He said that list becomes a platform that FCM presents to each of the federal parties for their comments and to let them know FCM’s priorities, “and that this is where we would like to encourage them to move.”
“This is a really important meeting because we’re talking about our strategic plan,” Hamm said. “We’re talking about governance and we’re talking about the next election in 2019 – how to make sure the priorities of our municipalities are on the agendas of all political parties.”
Hamm said it’s important the concerns of communities of all sizes are head.
“On the agenda, for example, for 2019 we will be talking about broadband because rural Canada has not been well served in broadband,” she said. “And we will be talking about issues that may concern bigger cities also.”
While the three-day FCM board meeting had a tight schedule, with members working through meals a clocking 10-hour days, Habinski said they’re all passionate about what they do and even after the day’s work is done, they tend to talk and exchange ideas.
“These are some of the most eager people to work on municipal issues and to help their communities that you’ll find in the country,” Habinski said. “They’re passionate. They wind up exchanging notes, exchanging ideas, trading best practices, collaborating to develop new best practices, and you’d never have an opportunity for a councillor from the Yellowknife to be providing direct advise to a councillor from Cape Breton in a meaningful way if it wasn’t for an organization like this.”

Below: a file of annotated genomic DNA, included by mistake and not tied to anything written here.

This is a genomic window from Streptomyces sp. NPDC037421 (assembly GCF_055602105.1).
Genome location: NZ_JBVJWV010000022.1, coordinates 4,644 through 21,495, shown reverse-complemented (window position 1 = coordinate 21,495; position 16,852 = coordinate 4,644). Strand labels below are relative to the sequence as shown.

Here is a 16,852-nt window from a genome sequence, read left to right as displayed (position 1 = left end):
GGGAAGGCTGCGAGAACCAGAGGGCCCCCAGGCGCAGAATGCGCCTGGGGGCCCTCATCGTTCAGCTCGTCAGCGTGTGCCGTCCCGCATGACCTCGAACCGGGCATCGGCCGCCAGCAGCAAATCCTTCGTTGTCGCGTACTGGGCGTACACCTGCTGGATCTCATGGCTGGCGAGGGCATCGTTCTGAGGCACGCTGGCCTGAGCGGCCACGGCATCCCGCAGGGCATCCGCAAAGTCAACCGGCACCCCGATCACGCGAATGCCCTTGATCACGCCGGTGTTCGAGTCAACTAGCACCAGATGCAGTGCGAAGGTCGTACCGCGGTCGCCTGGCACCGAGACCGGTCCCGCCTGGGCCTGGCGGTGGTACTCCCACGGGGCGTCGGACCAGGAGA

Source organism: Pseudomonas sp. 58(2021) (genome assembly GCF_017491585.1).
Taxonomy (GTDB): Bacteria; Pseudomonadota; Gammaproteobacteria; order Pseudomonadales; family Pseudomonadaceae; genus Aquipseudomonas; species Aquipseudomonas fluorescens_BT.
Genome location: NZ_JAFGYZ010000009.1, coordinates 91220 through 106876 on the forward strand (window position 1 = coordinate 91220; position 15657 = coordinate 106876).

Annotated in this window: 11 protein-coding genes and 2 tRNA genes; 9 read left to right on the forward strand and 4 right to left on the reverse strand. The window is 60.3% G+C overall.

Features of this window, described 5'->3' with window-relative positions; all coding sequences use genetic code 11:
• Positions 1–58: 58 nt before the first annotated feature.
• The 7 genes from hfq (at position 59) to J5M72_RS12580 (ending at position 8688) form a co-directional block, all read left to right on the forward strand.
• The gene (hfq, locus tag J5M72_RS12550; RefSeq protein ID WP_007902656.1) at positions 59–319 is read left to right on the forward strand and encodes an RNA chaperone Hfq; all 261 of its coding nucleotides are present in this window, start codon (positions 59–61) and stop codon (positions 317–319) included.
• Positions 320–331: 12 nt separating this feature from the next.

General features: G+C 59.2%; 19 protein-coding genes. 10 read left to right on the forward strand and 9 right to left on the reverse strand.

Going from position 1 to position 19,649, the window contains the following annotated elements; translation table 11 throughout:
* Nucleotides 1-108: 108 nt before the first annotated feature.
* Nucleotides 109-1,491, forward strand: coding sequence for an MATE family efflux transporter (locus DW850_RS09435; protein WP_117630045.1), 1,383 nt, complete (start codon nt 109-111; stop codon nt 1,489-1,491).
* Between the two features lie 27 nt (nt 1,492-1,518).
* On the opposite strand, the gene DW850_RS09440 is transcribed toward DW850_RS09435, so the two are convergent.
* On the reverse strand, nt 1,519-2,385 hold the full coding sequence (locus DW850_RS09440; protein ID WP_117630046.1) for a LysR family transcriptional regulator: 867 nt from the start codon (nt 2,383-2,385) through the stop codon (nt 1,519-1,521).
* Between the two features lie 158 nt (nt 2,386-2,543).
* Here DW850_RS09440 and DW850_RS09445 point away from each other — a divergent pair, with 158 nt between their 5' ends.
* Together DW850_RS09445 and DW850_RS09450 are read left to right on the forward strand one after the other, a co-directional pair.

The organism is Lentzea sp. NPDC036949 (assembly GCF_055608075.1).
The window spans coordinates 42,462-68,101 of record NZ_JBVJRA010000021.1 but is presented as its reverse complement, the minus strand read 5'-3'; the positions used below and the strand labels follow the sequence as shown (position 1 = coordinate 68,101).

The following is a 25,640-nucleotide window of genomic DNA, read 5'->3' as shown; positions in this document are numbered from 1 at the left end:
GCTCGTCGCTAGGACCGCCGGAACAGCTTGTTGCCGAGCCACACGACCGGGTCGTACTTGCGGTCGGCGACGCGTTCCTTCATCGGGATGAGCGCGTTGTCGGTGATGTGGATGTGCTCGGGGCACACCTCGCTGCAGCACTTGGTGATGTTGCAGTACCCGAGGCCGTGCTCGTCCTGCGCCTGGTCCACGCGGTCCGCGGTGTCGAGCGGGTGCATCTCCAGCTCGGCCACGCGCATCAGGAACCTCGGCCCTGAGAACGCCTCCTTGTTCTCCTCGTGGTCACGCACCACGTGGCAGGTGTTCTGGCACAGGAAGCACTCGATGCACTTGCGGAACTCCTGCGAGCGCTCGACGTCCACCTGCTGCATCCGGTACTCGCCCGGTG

“The discussions in the corridors are just as important as the official meeting,” Hamm said.
Some people drove to Cornwallis Park – from as far away as Manitoba – because they wanted to spend extra time in Nova Scotia, Habinski said.
Hamm has done that herself in the past.
“It is fun to be able to take some extra time, meet with the people,” she said. “We’re always work, work, work.”
“It’s been a fantastic opportunity for Annapolis County to showcase itself to the country in this fashion,” said Habinski. “We have a beautiful, beautiful municipality that has unique strengths and unique challenges facing it, and we’ve had an opportunity to explore some of those things with the rest of the board, and we hope it will have an impact on policy direction.”